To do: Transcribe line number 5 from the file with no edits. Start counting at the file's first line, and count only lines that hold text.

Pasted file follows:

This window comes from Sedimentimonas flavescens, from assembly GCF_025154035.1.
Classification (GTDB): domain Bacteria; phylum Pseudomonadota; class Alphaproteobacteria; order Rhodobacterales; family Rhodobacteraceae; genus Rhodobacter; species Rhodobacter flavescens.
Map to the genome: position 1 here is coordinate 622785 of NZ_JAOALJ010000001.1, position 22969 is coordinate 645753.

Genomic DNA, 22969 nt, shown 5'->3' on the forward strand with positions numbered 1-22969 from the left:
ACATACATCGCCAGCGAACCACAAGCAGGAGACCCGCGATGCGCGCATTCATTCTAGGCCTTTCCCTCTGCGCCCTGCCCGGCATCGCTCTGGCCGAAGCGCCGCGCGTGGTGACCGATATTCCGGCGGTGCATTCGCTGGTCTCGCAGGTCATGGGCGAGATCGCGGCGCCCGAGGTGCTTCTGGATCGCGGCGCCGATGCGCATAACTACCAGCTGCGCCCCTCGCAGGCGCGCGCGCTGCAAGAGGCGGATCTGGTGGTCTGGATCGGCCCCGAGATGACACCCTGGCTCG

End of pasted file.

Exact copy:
ACATACATCGCCAGCGAACCACAAGCAGGAGACCCGCGATGCGCGCATTCATTCTAGGCCTTTCCCTCTGCGCCCTGCCCGGCATCGCTCTGGCCGAAGCGCCGCGCGTGGTGACCGATATTCCGGCGGTGCATTCGCTGGTCTCGCAGGTCATGGGCGAGATCGCGGCGCCCGAGGTGCTTCTGGATCGCGGCGCCGATGCGCATAACTACCAGCTGCGCCCCTCGCAGGCGCGCGCGCTGCAAGAGGCGGATCTGGTGGTCTGGATCGGCCCCGAGATGACACCCTGGCTCG